By Vicki Mayer
Early within the twenty-first century, Louisiana, one of many poorest states within the usa, redirected hundreds of thousands in tax money from the general public coffers for you to develop into the head place website globally for the creation of Hollywood movies and tv sequence. Why could lawmakers aid the sort of coverage? Why could voters settle for the policy’s uncomfortable results on their economic climate and culture? Almost Hollywood, approximately New Orleans addresses those questions via a learn of the neighborhood and daily studies of the movie financial system in New Orleans, Louisiana—a urban that has two times pursued the aim of turning into a film construction capital. From the silent period to today’s Hollywood South, Vicki Mayer explains that the charisma of a movie economic climate is inseparable from a winning feel of domestic, while it alterations that position irrevocably.
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Extra resources for Almost Hollywood, Nearly New Orleans: The Lure of the Local Film Economy
Org/licenses. Library of Congress Cataloging-in-Publication Data Names: Mayer, Vicki, 1971- author. Title: Almost Hollywood, nearly New Orleans : the lure of the local film economy / Vicki Mayer. Description: Oakland, California : University of California Press,  | Includes bibliographical references and index. Identifiers: LCCN 2016046883 (print) | LCCN 2016048419 (ebook) | ISBN 9780520293816 (pbk. : alk. paper) | ISBN 9780520967175 (ebook) Subjects: LCSH: Motion picture industry—Louisiana—New Orleans.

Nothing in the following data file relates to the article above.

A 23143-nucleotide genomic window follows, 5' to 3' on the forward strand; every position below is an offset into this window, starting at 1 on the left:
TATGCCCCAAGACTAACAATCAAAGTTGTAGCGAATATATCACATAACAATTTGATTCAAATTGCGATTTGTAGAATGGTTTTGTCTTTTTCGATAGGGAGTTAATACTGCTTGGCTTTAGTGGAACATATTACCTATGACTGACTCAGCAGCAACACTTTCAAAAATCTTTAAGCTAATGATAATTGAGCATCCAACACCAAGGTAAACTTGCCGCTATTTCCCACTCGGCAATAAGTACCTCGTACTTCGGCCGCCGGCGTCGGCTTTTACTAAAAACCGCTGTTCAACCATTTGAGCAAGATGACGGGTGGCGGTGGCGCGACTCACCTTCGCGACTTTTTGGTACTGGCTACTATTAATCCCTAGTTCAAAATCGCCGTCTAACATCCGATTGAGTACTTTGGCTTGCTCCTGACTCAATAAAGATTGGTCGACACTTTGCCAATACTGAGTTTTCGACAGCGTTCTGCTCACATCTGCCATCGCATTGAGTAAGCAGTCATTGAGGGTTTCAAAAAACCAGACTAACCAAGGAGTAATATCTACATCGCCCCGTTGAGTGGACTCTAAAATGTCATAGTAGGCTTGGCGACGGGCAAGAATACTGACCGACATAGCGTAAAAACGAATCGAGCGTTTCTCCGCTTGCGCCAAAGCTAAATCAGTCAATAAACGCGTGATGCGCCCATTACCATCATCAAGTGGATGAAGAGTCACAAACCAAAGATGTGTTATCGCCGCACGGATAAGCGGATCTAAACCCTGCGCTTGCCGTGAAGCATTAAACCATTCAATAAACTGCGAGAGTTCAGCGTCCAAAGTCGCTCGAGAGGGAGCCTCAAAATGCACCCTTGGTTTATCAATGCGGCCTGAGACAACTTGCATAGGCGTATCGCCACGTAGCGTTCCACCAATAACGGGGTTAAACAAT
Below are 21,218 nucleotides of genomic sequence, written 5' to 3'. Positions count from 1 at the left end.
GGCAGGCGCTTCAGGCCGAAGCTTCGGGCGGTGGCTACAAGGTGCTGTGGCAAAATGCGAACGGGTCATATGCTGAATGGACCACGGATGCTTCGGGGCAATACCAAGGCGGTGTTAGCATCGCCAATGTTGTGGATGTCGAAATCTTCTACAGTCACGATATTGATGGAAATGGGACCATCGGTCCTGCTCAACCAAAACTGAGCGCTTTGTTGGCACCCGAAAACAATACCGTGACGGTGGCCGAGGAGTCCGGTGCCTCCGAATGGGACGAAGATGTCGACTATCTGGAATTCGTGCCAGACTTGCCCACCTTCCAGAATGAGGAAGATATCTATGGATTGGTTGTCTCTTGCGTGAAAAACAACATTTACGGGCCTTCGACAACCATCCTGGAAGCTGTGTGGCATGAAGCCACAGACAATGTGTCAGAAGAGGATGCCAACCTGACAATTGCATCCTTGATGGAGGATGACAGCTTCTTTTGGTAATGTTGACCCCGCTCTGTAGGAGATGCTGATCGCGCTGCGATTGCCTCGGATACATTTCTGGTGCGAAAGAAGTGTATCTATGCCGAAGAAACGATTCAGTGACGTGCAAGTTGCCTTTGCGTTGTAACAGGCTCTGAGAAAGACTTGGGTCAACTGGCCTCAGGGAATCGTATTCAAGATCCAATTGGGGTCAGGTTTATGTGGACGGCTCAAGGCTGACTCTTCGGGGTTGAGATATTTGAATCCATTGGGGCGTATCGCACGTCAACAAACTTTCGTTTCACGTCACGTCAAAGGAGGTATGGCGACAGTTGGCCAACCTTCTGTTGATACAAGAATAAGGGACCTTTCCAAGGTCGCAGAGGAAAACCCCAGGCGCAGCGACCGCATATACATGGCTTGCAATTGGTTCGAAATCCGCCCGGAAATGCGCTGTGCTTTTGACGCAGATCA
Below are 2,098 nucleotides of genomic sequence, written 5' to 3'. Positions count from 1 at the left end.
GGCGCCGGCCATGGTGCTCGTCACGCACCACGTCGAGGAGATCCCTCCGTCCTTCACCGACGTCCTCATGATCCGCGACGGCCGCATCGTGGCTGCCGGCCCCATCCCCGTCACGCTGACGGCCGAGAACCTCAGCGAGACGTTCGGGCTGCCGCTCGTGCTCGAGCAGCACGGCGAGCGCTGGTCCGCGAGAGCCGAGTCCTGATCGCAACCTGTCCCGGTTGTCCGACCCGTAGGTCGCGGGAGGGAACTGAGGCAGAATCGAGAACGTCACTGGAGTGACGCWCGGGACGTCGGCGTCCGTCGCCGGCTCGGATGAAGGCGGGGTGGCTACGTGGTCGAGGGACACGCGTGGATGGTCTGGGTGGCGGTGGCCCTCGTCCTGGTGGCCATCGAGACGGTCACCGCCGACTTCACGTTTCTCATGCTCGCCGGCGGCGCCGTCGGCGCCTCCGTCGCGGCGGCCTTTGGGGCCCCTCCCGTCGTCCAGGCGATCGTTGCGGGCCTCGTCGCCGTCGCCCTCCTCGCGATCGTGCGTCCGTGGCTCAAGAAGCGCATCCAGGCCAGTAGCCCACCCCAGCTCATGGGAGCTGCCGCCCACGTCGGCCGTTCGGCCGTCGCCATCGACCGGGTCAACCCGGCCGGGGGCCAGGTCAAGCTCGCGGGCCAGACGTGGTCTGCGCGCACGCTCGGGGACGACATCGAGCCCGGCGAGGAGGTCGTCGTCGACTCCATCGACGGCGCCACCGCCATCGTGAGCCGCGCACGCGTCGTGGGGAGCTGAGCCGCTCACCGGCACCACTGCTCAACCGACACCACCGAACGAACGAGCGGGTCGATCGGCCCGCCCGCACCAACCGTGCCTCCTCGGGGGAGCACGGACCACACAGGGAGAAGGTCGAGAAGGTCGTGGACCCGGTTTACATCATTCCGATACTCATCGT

Both owe a debt to Hollywood and its modus operandi, which, in turn, owes a debt to a city that inspired an imaginative essayist by way of Cincinnati. Lafcadio Hearn, fan of occult and fable alike, came to New Orleans in 1876 seeking good stories and national audiences. He found both through his creative depictions of voodoo, a hybrid of various black religious rituals with colorful tropes born straight from the writer’s desire for a place that was unlike all others. 33 Along with George Washington Cable, Hearn, and other professional romantics of the place, the late-nineteenth-century chroniclers of New Orleans created the basis for a cultural economy built on the labors of authors and artists, playwrights and performers, as well as the industrial organization of publishers, printers, and publicists.
Supreme Court’s 1948 decision to break up the vertical integration of the industry, combined with the growth of state-regulated national cinemas abroad and an upstart new broadcast medium, pushed Hollywood film production to new locales. Popularly called the Paramount decision, the ruling meant Hollywood’s investors could no longer bank on guaranteed screenings at home or abroad, and instead they made distribution king across all entertainment media. 25 Meanwhile, the rebuilding of national cinemas in postwar locations, regulated public-service broadcasting, and new state financing models at least challenged Hollywood’s colonization of all global screens.
Almost Hollywood, Nearly New Orleans: The Lure of the Local Film Economy by Vicki Mayer